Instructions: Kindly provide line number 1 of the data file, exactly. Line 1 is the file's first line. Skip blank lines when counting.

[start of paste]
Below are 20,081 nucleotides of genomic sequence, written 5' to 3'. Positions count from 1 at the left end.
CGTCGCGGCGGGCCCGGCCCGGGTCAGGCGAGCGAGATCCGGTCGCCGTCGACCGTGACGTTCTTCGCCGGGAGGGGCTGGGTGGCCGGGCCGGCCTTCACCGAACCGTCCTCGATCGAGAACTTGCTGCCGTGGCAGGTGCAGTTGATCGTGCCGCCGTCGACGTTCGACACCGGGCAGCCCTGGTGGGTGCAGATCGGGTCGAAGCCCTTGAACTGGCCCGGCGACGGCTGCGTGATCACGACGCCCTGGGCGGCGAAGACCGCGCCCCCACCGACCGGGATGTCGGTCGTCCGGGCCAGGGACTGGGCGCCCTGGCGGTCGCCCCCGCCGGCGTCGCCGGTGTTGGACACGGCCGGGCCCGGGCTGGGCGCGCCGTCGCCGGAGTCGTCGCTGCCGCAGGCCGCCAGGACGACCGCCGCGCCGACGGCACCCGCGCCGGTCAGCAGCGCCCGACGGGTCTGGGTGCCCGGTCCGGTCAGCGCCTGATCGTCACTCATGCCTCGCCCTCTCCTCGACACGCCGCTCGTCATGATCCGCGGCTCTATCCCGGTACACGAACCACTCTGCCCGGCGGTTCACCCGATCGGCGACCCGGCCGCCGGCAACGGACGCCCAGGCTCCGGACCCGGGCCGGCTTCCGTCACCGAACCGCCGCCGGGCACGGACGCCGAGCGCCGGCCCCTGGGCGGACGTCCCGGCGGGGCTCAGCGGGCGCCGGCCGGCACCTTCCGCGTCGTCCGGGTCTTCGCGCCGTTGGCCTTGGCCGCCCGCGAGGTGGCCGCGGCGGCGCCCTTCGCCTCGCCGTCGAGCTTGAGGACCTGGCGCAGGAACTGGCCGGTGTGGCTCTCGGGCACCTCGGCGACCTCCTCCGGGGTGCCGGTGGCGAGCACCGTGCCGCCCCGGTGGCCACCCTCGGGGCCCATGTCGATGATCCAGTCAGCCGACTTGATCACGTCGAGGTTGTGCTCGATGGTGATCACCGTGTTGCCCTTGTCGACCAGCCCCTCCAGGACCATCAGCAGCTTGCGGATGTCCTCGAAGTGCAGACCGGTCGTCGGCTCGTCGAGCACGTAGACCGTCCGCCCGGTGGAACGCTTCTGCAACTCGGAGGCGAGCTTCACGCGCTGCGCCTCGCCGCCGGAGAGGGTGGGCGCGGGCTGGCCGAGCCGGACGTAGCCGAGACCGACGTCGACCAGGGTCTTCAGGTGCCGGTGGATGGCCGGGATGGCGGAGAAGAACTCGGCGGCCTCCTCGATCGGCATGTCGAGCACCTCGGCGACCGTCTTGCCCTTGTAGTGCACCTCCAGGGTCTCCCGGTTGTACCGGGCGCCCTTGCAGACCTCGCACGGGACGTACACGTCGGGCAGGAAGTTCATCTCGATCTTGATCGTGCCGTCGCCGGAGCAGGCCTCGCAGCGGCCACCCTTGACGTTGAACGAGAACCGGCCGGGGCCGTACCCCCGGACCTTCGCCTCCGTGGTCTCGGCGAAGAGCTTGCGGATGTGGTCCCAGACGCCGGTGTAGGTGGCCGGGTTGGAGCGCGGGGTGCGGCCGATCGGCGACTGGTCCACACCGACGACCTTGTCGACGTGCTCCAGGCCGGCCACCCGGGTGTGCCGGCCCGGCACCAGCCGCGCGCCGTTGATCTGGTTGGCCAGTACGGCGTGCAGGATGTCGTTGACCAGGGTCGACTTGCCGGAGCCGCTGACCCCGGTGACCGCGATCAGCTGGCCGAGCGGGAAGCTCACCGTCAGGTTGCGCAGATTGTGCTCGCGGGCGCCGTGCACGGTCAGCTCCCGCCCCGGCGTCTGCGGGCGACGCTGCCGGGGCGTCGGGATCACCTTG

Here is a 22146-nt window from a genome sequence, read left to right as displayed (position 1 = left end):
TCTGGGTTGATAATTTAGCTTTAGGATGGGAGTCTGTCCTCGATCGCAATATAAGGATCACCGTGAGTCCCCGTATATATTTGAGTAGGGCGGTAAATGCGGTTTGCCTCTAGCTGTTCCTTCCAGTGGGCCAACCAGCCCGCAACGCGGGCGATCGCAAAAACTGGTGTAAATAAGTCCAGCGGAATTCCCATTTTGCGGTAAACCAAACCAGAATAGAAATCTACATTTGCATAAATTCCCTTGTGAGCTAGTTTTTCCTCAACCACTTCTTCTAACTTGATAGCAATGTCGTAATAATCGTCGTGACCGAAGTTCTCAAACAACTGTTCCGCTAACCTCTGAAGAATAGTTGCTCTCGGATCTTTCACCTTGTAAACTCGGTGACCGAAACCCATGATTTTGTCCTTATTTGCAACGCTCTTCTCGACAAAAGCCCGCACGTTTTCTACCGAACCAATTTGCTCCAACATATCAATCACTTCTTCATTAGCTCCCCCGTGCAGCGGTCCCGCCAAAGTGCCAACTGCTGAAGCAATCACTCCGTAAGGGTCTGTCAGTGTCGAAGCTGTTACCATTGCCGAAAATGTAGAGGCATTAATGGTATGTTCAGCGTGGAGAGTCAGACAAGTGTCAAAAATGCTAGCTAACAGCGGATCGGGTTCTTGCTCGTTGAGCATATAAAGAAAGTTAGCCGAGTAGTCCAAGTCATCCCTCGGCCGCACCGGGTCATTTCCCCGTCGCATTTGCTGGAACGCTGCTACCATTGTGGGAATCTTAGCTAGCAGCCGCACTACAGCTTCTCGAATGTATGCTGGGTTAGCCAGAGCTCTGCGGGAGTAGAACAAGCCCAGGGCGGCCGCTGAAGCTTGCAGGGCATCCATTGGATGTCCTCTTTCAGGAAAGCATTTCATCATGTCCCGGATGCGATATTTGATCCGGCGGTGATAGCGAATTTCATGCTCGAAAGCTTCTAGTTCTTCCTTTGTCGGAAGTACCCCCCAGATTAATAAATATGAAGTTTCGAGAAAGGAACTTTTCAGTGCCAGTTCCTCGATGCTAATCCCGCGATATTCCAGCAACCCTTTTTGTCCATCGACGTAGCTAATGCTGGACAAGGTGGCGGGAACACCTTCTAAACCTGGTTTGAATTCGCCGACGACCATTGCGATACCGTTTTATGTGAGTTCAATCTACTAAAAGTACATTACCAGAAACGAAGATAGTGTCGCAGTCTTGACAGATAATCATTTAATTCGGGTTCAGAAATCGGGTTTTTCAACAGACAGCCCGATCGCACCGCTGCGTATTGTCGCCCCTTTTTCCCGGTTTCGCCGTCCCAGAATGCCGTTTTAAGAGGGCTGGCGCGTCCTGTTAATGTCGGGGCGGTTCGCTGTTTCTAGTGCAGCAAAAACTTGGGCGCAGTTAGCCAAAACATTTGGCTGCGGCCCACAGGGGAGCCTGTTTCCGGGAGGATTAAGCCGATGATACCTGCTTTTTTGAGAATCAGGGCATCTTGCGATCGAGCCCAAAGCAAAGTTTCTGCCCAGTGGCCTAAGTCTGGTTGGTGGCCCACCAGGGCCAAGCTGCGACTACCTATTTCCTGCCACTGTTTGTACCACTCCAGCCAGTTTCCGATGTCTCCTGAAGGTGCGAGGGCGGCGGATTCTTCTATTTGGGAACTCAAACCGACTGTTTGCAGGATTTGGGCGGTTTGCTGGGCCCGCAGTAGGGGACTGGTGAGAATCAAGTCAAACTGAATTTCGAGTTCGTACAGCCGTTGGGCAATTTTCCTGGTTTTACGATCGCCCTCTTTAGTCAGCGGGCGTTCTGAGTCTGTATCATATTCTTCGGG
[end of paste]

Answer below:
Below are 20,081 nucleotides of genomic sequence, written 5' to 3'. Positions count from 1 at the left end.